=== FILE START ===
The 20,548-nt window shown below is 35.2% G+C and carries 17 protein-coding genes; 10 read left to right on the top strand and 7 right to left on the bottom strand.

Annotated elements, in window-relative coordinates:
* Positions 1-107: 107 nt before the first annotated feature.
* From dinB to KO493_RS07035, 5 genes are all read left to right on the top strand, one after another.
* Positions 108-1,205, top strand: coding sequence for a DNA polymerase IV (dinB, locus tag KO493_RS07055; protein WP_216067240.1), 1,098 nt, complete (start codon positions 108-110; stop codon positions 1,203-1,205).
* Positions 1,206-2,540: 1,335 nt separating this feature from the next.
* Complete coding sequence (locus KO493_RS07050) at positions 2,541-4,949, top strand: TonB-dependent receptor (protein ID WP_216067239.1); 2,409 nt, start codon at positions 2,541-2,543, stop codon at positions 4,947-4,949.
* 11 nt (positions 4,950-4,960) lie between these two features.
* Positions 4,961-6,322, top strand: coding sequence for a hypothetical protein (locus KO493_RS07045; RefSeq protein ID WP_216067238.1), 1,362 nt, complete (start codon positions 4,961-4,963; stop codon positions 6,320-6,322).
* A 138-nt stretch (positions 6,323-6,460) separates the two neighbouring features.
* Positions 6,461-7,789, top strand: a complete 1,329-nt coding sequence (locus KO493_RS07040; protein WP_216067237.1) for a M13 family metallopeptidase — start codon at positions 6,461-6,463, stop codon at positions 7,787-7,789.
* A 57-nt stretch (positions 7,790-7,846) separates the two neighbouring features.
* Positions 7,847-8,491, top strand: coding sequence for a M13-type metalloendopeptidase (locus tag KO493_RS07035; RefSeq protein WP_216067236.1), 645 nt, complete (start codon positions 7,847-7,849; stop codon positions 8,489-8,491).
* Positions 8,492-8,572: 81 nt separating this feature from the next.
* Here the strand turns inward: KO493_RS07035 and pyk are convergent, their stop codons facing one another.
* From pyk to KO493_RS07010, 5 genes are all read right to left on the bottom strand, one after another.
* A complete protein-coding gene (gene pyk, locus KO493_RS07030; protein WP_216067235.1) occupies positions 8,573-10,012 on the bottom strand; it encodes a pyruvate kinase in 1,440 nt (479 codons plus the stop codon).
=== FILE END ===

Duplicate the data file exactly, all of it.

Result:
The 20,548-nt window shown below is 35.2% G+C and carries 17 protein-coding genes; 10 read left to right on the top strand and 7 right to left on the bottom strand.

Annotated elements, in window-relative coordinates:
* Positions 1-107: 107 nt before the first annotated feature.
* From dinB to KO493_RS07035, 5 genes are all read left to right on the top strand, one after another.
* Positions 108-1,205, top strand: coding sequence for a DNA polymerase IV (dinB, locus tag KO493_RS07055; protein WP_216067240.1), 1,098 nt, complete (start codon positions 108-110; stop codon positions 1,203-1,205).
* Positions 1,206-2,540: 1,335 nt separating this feature from the next.
* Complete coding sequence (locus KO493_RS07050) at positions 2,541-4,949, top strand: TonB-dependent receptor (protein ID WP_216067239.1); 2,409 nt, start codon at positions 2,541-2,543, stop codon at positions 4,947-4,949.
* 11 nt (positions 4,950-4,960) lie between these two features.
* Positions 4,961-6,322, top strand: coding sequence for a hypothetical protein (locus KO493_RS07045; RefSeq protein ID WP_216067238.1), 1,362 nt, complete (start codon positions 4,961-4,963; stop codon positions 6,320-6,322).
* A 138-nt stretch (positions 6,323-6,460) separates the two neighbouring features.
* Positions 6,461-7,789, top strand: a complete 1,329-nt coding sequence (locus KO493_RS07040; protein WP_216067237.1) for a M13 family metallopeptidase — start codon at positions 6,461-6,463, stop codon at positions 7,787-7,789.
* A 57-nt stretch (positions 7,790-7,846) separates the two neighbouring features.
* Positions 7,847-8,491, top strand: coding sequence for a M13-type metalloendopeptidase (locus tag KO493_RS07035; RefSeq protein WP_216067236.1), 645 nt, complete (start codon positions 7,847-7,849; stop codon positions 8,489-8,491).
* Positions 8,492-8,572: 81 nt separating this feature from the next.
* Here the strand turns inward: KO493_RS07035 and pyk are convergent, their stop codons facing one another.
* From pyk to KO493_RS07010, 5 genes are all read right to left on the bottom strand, one after another.
* A complete protein-coding gene (gene pyk, locus KO493_RS07030; protein WP_216067235.1) occupies positions 8,573-10,012 on the bottom strand; it encodes a pyruvate kinase in 1,440 nt (479 codons plus the stop codon).